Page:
Greenpeace and Natur og Ungdom (Nature and Youth) say oil drilling licences granted to companies in 2016 should be cancelled because they violate Norway's constitution, which includes a right to a healthy environment.
They say emissions from oil activities and fossil fuels jeopardise the objectives of the Paris Agreement, which aims to limit warming from climate change to less than 2 degrees Celsius, compared with pre-industrial temperatures.
However, the organisations have already suffered two legal setbacks in both an Oslo district court and an appeals court, which ruled that their concerns were hypothetical as there was no certainty fossil fuels would be discovered.
However, the appeals court judges said CO2 emissions from Norwegian oil should be taken as a whole — meaning not only emissions from the production but also from the use of oil and petrol even outside the country.
“Opening up the pristine areas in the Arctic for oil drilling in the time of climate emergency is not acceptable,” Greenpeace Norway head Frode Pleym said in a statement.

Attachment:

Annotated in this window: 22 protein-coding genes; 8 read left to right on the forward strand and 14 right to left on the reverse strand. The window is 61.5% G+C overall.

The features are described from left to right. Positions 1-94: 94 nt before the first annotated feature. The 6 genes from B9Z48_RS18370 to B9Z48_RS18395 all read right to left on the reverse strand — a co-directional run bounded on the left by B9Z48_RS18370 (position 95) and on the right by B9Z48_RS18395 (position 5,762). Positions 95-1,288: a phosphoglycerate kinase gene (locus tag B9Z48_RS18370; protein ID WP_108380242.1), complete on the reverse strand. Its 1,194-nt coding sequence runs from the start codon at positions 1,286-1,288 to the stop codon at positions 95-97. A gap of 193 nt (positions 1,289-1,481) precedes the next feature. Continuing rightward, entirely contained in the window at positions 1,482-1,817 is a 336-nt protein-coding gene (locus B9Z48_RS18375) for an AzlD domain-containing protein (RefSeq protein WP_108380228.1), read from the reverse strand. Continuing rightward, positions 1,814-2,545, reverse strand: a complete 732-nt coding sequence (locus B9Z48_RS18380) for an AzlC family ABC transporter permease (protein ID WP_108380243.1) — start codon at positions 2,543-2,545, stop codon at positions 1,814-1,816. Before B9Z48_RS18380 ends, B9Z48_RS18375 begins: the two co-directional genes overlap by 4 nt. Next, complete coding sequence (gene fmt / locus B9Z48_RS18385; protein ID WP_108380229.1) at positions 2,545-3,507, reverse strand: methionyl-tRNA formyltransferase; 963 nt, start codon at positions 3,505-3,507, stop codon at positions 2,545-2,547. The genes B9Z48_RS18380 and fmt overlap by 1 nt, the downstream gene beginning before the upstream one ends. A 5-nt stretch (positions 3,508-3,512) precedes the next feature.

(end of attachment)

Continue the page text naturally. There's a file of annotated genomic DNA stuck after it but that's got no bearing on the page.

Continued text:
“The use of oil and gas produced in Norway and burned elsewhere contributes to 10 times the domestic emissions of Norway.”
As the largest producer of oil in Western Europe, Norway is struggling to break its dependence on hydrocarbons, which made the country rich and enabled it to amass a sovereign wealth fund of more than one trillion dollars.
“The world has already found more oil, coal and gas than we can burn if we are to avoid catastrophic climate change,” Therese Hugstmyr Woie, head of Natur og Ungdom, said in a statement.
“Of course Norway has a responsibility not to produce more oil than the climate can support.”
The case concerns 10 licences issued for exploration drilling in the Barents Sea.
The beneficiaries include the Norwegian Equinor (formerly Statoil), the Americans Chevron and ConocoPhillips and the Russian Lukoil.
The Supreme Court is expected to decide whether or not to hear the case in the coming months.